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Fluorescent nanodiamonds are ideal reagents for long-term cell labeling and tracking, as well as for in vivo biomedical imaging.  The most common type of fluorescent nanodiamond is the Nitrogen-Vacancy Center (NV-center), but Cymaris currently has a number of other diamond color centers under development that may also have use in the biological realm.  Fluorescent nanodiamonds (20 to 100 nm) have been found to be safe and non-toxic in vitro and are taken up by cells non-specifically into the cytoplasm.  Their surface chemistry is robust, which allows for a variety of coupling strategies and permits attachment of a number of different molecules.  Due to their safety, and to their optical and magnetic properties, fluorescent nanodiamonds can compete with and may surpass other materials that are used in the biological marketplace, such as organic dyes, quantum dots, and gold nanoparticles.

For use in biological applications, diamonds must contain ensembles of at least 10 or more color centers in order to provide the high luminescence required during biomedical imaging.  This differentiates them from the single-photon emitters required for use in photophysics.  In particular, nanodiamonds that emit fluorescence in the NIR region between 650 to 950 (NIR I) and between 1000-1350 nm (NIR II) are of special interest for in vivo imaging applications.  Emissions in this window are biologically transparent and experience limited or no interference from water and tissue/blood components.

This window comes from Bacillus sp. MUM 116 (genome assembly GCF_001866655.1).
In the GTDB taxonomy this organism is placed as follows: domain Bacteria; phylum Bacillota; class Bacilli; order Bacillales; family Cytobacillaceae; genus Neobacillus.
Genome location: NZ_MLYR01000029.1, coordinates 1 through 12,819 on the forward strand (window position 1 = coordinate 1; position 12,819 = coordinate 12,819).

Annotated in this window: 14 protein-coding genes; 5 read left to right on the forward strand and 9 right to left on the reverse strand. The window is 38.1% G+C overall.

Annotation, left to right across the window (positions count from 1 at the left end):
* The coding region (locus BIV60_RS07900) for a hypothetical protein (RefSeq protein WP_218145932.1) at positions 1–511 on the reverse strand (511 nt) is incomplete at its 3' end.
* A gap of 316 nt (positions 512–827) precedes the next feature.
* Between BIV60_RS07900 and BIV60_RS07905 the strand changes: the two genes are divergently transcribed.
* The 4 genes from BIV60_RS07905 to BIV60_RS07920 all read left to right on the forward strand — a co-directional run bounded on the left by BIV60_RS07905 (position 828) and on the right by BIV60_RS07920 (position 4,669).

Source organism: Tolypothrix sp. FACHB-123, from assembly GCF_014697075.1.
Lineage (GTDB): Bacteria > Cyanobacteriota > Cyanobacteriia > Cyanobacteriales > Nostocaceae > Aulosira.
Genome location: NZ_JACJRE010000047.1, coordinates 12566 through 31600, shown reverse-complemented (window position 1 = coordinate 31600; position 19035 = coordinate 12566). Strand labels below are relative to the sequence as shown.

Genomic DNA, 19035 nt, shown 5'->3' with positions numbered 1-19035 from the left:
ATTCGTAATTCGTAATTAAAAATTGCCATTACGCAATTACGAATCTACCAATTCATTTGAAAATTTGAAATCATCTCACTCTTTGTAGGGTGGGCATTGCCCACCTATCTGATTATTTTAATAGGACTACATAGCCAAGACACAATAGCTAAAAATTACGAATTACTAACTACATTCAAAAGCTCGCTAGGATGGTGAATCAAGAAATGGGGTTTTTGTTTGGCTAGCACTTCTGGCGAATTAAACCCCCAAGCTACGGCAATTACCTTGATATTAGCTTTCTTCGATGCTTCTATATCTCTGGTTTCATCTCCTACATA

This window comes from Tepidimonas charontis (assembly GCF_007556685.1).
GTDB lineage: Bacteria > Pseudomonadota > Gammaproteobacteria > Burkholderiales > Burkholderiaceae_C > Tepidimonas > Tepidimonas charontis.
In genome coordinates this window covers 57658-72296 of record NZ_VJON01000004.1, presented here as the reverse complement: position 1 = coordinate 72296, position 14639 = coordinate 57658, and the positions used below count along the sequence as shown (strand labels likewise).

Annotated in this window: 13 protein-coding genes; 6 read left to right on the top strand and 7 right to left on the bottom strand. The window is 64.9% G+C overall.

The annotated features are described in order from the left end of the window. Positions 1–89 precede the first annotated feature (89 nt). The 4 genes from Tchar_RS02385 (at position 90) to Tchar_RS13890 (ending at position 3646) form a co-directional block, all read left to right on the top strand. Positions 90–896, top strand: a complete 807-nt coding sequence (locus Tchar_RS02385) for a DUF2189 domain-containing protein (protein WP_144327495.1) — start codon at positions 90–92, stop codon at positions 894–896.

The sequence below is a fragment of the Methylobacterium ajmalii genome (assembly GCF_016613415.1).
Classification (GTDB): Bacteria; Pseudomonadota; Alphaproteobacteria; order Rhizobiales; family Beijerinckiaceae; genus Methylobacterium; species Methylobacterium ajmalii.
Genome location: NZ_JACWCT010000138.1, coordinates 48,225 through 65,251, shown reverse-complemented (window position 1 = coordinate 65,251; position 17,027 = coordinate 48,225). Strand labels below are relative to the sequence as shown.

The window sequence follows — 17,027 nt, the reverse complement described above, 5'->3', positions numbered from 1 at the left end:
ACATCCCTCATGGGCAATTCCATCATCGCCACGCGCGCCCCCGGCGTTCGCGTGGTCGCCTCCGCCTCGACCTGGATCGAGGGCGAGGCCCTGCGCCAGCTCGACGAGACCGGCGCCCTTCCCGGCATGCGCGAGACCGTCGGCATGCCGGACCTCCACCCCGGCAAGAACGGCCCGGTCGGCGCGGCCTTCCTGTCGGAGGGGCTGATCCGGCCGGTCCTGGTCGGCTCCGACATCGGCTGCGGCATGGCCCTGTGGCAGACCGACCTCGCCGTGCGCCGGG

Both fluorescent and non-fluorescent nanodiamonds have been tested in animal models and primitive organisms with promising results.  Non-fluorescent nanodiamonds are currently being developed as drug delivery vehicles; as an example, doxorubicin has been adsorbed to the surface of nanodiamonds for use in cancer treatment.  Columbus Nanoworks is currently exploring the use of fluorescent nanodiamonds for use in targeted, and potentially tracked, drug delivery, and for cell tracking applications as well.